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BBRSO113334:Consultancy to undertake a Gender Responsive Rapid Social Protection Assessment (Saint Lucia)
Procurement Process :RFQ - Request for quotation
Office :UNDP Barbados and the Eastern Caribbean - SAINT LUCIA
Deadline :06-Nov-20
Posted on :22-Oct-20
Development Area :OTHER  
Reference Number :71791
Link to Atlas Project :
00123748 - Universal adaptive social protection in the Eastern Cari
Documents :
BBRSO113334 - ToR/Procurement Notice
IC Sample Contract
UNDP Offeror's Letter
UNDP IC General Terms and Conditions
Clarifications Added 30th Oct 2020
BBRSO113334 Updated Procurement Notice and TOR - 30th Oct 2020
Overview :

To apply, interested persons should upload the combined* Technical Proposal/Methodology (if applicable), CV and Offeror’s Letter to “UNDP Jobs” by navigating to the link below and clicking “APPLY NOW”, no later than the date indicated on the “UNDP Jobs” website. Applications submitted via email will not be accepted**: -

UNDP Job Site – https://jobs.undp.org/cj_view_job.cfm?cur_job_id=94848 (cut and paste into browser address bar if the link does not work)

* PLEASE NOTE: The system allows the upload of one (1) document ONLY – if you are required to submit a Technical Proposal/Methodology, this document along with your CV/P11 and Offeror’s Letter, MUST be combined and uploaded as one.

NOTE: The Financial Proposal should not be uploaded to “UNDP Jobs” **.

<IMPORTANT>

**Please email the password-protected Financial Proposal to procurement.bb@undp.org. The subject line of your email must contain the following: “BBRSO##### Financial Proposal – Your Name

If the password for your Financial Proposal is required, it will be requested by the Procurement Unit.

Any request for clarification must be sent in writing to procurement.bb@undp.org within three (3) days of the publication of this notice, ensuring that the reference number above is included in the subject line. The UNDP Barbados & the Eastern Caribbean Procurement Unit will post the responses*** two (2) days later, including an explanation of the query without identifying the source of inquiry, to: -

http://procurement-notices.undp.org/view_notice.cfm?notice_id=71791 (cut and paste into browser address bar if the link does not work)

A detailed Procurement Notice, TOR, and all annexes can be found by clicking the above link.

*** UNDP shall endeavour to provide such responses to clarifications in an expeditious manner, but any delay in such response shall not cause an obligation on the part of UNDP to extend the submission date of the Proposals, unless UNDP deems that such an extension is justified and necessary.

Background:

The Joint Programme “Universal Adaptive Social Protection to Enhance Resilience and Accelerate the SDGs” is the first UN joint initiative to be implemented in the Eastern Caribbean under the Joint SDG Fund “Leave no one behind and Social Protection” window to accelerate the implementation of the SDGs. The Joint Programme (JP) aims to strengthen people’s resilience through predictable access to adaptive and universal social protection in Saint Lucia, Barbados, and the Organization of Eastern Caribbean States (OECS) from January 2020 to January 2022.  It will be implemented by five UN participating Agencies: UNICEF and the World Food Programme (WFP) as co-leads, in cooperation with the International Labour Organization (ILO), the United Nations Development Programme (UNDP) and UN Women. The Joint Programme amounts to a total of USD 4.8 million, including USD 3 million from the SDG Fund plus agencies’ contributions. Through UN inter-agency collaboration, the Joint Programme addresses existing bottlenecks in social protection at three levels: the community level, the national level with governments and key institutions, and at the regional level with other OECS countries through the OECS Commission.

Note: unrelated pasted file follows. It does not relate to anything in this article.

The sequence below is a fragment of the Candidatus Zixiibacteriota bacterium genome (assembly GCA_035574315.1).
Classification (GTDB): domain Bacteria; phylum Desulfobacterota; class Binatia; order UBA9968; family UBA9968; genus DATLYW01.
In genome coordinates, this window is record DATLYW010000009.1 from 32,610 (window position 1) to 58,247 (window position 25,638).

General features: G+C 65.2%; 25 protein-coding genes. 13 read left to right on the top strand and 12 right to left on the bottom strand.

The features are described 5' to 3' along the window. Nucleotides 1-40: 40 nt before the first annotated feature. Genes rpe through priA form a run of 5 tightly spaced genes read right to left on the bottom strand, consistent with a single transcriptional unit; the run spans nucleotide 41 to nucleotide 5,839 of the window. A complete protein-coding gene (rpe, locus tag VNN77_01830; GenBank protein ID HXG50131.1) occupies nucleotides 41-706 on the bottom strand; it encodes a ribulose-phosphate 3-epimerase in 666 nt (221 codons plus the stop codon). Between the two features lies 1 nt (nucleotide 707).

The programme will utilize research, analysis, monitoring and evaluation to support the evidence-based development of an adaptive system progressively moving towards universal coverage of social protection, while facilitating replication and expansion to Eastern Caribbean Countries (ECC) through (sub)regional exchange under the OECS framework. This will also include strengthening the OECS Commission to support the scale-up and sustainability of interventions and implementation across the ECC. Ultimately, the JP will support vulnerable communities to have increased access to social protection programmes that are gender-sensitive and risk-informed and, at national level, governments will be better able to assess the needs of the population and better use social protection systems to reduce poverty and to minimize the impact of shocks on vulnerable populations.